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Should schools have gender neutral bathrooms

Asked by: Oaking
  • Yes, they should, because

    Despite the many arguments that say school is not a place for students to explore their sexual identities, they should feel safe. Saying that children do not have a right to feel safe in their learning environment is against the first and ninth Amendments of the United States Constitution. The first Amendment permits the freedom to express, protest, and speak out. Students have a right to express themselves as they choose, and that includes LGBT+ students. The ninth Amendment says that the government cannot take away rights not listed in the Constitution. Nowhere in the U.S. constitution does it say that students should be safe and comfortable at school. But it is basic knowledge that if kids are not provided with a learning environment where they feel welcomed, they don't learn. Obviously, there are precautions, for instance, students should check in with staff before using the bathroom, and it should regulated. But who are we to deny children the right to a gender neutral bathroom if they are uncomfortable? Nobody, that's who.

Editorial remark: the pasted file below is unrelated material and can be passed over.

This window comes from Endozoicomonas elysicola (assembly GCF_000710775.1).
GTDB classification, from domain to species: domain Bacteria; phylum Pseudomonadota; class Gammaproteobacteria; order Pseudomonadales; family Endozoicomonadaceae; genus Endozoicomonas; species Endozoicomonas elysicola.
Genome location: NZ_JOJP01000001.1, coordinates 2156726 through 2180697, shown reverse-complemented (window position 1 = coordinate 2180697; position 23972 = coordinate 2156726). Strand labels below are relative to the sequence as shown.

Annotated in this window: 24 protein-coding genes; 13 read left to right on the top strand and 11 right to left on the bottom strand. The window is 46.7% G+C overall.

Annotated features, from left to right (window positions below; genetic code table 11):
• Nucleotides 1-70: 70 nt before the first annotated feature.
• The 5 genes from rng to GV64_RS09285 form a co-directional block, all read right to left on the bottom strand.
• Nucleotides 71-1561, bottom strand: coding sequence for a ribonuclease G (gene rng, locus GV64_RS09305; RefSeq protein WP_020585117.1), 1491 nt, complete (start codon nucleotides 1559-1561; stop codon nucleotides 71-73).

• Yes they should, because

    Despite the many arguments that say school is not a place for students to explore their sexual identities, they should feel safe. Saying that children do not have a right to feel safe in their learning environment is against the first and ninth Amendments of the United States Constitution. The first Amendment permits the freedom to express, protest, and speak out. Students have a right to express themselves as they choose, and that includes LGBT+ students. The ninth Amendment says that the government cannot take away rights not listed in the Constitution. Nowhere in the U.S. constitution does it say that students should be safe and comfortable at school. But it is basic knowledge that if kids are not provided with a learning environment where they feel welcomed, they don't learn. Obviously, there are precautions, for instance, students should check in with staff before using the bathroom, and it should regulated. But who are we to deny children the right to a gender neutral bathroom if they are uncomfortable? Nobody, that's who.

  • Yes they should, because